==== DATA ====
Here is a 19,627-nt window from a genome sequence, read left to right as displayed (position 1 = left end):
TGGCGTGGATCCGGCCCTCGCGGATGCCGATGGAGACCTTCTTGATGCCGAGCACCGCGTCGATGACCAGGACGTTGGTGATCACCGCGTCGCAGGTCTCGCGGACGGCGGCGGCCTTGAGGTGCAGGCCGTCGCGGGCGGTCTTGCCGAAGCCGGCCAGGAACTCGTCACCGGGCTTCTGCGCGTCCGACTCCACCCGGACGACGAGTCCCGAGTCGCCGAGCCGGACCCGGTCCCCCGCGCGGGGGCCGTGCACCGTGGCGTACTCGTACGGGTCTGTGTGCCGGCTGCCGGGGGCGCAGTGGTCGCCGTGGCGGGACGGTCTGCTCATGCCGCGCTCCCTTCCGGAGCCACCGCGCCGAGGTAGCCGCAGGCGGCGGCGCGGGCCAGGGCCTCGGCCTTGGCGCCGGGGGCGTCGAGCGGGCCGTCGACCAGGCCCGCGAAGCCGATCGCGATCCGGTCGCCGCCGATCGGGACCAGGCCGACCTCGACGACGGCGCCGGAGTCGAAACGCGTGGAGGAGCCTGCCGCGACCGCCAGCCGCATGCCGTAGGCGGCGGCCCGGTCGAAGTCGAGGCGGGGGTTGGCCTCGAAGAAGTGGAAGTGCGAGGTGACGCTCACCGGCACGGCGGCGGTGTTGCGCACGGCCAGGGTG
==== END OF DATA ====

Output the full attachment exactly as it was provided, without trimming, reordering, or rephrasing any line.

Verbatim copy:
Here is a 19,627-nt window from a genome sequence, read left to right as displayed (position 1 = left end):
TGGCGTGGATCCGGCCCTCGCGGATGCCGATGGAGACCTTCTTGATGCCGAGCACCGCGTCGATGACCAGGACGTTGGTGATCACCGCGTCGCAGGTCTCGCGGACGGCGGCGGCCTTGAGGTGCAGGCCGTCGCGGGCGGTCTTGCCGAAGCCGGCCAGGAACTCGTCACCGGGCTTCTGCGCGTCCGACTCCACCCGGACGACGAGTCCCGAGTCGCCGAGCCGGACCCGGTCCCCCGCGCGGGGGCCGTGCACCGTGGCGTACTCGTACGGGTCTGTGTGCCGGCTGCCGGGGGCGCAGTGGTCGCCGTGGCGGGACGGTCTGCTCATGCCGCGCTCCCTTCCGGAGCCACCGCGCCGAGGTAGCCGCAGGCGGCGGCGCGGGCCAGGGCCTCGGCCTTGGCGCCGGGGGCGTCGAGCGGGCCGTCGACCAGGCCCGCGAAGCCGATCGCGATCCGGTCGCCGCCGATCGGGACCAGGCCGACCTCGACGACGGCGCCGGAGTCGAAACGCGTGGAGGAGCCTGCCGCGACCGCCAGCCGCATGCCGTAGGCGGCGGCCCGGTCGAAGTCGAGGCGGGGGTTGGCCTCGAAGAAGTGGAAGTGCGAGGTGACGCTCACCGGCACGGCGGCGGTGTTGCGCACGGCCAGGGTG